Vermont Bill Would Ban Cellphones For Those Under 21 Years Old

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Vermont Bill Would Ban Cellphones For Those Under 21 Years Old
The bill argues the people under the age of 21 "are not developmentally mature enough to safely possess" cellphones.
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A Vermont senator has introduced legislation that would make it illegal for anyone under the age of 21 to own or use a cellphone in the state.

The bill was introduced Tuesday by a Democratic lawmaker who said he wanted to make a point that a cellphone is more dangerous than a gun. If it passes, anyone under the legal drinking and smoking age caught using a cellphone could face a $1,000 fine and up to one year in jail.

In the bill text, state Sen. John Rodgers argues people under 21 "are not developmentally mature enough to safely possess" cellphones and also says using the phones while driving "is one of the leading killers of teenagers in the United States."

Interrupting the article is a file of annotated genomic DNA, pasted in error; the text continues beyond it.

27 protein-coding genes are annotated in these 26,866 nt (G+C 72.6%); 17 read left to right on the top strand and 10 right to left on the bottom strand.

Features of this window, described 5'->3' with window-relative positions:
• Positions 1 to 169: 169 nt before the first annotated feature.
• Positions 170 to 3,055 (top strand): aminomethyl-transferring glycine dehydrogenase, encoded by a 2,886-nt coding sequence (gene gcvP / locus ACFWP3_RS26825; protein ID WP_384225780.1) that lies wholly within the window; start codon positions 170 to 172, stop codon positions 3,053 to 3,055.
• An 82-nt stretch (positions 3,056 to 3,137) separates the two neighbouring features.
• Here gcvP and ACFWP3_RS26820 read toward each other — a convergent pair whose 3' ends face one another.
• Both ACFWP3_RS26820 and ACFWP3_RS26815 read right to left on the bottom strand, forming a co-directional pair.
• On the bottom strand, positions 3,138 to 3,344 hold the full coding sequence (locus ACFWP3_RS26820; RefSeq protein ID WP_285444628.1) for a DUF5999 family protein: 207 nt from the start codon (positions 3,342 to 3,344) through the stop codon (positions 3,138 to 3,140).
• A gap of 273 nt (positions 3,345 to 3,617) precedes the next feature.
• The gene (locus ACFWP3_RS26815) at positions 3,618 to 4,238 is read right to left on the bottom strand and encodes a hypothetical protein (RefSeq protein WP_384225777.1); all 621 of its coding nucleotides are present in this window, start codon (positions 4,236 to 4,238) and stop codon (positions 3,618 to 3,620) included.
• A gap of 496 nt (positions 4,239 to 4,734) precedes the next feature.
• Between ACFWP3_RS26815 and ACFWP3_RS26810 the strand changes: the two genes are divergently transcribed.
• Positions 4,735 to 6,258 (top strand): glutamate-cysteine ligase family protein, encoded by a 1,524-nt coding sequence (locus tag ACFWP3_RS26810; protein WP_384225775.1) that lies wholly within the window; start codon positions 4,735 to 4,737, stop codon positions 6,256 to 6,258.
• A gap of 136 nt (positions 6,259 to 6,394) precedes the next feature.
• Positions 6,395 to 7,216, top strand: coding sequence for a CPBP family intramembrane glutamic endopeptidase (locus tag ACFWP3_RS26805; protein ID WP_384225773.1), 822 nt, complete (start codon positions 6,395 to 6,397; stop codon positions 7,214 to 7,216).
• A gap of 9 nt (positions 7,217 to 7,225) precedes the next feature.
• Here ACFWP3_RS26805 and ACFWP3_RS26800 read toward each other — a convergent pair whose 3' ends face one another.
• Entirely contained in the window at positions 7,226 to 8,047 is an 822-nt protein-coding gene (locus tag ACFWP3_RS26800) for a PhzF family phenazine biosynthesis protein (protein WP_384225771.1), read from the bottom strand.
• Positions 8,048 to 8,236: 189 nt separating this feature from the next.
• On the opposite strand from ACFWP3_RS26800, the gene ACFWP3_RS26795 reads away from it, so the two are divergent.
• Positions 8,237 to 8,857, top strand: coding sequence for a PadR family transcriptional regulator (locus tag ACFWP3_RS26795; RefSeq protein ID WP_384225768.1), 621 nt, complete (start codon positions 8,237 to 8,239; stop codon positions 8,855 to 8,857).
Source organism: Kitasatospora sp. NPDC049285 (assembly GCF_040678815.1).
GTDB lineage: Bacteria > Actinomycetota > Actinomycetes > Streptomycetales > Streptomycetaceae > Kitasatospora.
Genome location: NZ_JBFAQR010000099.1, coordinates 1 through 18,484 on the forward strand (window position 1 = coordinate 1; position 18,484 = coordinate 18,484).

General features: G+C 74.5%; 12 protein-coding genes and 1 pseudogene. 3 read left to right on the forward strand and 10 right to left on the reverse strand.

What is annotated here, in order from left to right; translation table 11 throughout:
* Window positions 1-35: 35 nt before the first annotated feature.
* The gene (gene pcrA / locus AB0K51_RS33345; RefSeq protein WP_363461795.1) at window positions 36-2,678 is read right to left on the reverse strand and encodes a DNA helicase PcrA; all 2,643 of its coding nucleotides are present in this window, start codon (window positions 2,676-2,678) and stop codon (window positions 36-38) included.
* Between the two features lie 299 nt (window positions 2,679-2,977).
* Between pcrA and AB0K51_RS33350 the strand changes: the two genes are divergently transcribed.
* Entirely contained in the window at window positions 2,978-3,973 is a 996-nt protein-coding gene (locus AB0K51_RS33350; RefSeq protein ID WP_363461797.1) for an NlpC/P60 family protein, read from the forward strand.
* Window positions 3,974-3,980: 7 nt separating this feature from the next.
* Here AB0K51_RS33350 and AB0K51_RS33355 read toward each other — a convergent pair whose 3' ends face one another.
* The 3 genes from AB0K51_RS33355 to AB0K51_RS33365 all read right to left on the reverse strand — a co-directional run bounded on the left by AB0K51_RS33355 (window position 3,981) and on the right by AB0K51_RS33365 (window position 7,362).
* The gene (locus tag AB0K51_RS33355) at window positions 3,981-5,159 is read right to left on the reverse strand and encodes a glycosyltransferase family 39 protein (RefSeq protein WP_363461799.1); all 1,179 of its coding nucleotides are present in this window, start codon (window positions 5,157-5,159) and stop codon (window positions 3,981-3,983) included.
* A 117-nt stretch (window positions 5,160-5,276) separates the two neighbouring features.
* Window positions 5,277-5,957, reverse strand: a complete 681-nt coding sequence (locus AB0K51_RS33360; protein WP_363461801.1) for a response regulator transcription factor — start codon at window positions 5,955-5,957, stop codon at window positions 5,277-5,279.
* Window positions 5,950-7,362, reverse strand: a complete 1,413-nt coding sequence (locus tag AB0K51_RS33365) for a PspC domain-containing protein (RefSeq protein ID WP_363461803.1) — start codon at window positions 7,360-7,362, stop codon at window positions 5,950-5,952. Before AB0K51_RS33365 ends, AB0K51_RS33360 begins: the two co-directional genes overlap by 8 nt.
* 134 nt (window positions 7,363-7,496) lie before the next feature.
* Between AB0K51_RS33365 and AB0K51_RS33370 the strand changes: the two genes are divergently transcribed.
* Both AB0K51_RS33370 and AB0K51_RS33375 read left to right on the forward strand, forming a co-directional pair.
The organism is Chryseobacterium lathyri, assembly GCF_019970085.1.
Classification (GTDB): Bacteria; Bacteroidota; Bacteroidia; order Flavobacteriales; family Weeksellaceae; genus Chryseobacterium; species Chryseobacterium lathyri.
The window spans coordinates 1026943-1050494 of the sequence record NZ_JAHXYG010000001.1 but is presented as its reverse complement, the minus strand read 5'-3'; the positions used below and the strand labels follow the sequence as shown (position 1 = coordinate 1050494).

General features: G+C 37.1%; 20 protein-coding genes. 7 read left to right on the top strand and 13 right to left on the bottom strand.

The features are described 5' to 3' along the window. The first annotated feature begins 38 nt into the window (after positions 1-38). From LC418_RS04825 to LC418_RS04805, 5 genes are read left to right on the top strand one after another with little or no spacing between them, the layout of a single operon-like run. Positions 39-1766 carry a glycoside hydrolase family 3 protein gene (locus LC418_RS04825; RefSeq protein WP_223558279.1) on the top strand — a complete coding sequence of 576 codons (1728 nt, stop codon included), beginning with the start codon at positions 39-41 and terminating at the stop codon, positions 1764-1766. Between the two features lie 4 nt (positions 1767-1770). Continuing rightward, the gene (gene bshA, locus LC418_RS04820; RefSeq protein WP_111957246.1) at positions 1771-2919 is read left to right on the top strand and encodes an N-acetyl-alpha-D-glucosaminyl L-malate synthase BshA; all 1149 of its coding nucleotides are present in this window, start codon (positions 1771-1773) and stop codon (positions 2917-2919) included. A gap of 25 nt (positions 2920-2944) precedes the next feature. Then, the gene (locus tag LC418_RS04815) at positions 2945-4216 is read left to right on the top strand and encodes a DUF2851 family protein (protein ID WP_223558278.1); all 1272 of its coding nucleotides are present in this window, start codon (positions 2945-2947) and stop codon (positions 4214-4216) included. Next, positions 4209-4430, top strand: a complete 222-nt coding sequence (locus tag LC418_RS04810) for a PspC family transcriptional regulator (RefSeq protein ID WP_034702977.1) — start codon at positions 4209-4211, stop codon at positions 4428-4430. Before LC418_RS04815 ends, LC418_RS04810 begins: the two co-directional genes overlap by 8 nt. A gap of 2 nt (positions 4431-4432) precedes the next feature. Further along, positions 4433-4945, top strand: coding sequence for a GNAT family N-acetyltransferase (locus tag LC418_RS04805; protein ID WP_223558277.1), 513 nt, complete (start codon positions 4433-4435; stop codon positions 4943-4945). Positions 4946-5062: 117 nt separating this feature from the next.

His bill also says that "young people frequently use cell phones to bully and threaten other young people, activities that have been linked to many suicides" and goes on to blame the devices for radicalizing and recruiting "terrorists, fascists, and other extremists" and also enabling mass shooters.

Rodgers is a staunch gun rights advocate. He told The Barre Montpelier Times Argus on Wednesday he introduced the bill to protest that Vermont's Legislature "seems bent on taking away our Second Amendment rights." Rodgers said he has "no delusions that [his bill is] going to pass," adding that he "wouldn't probably vote for it" himself.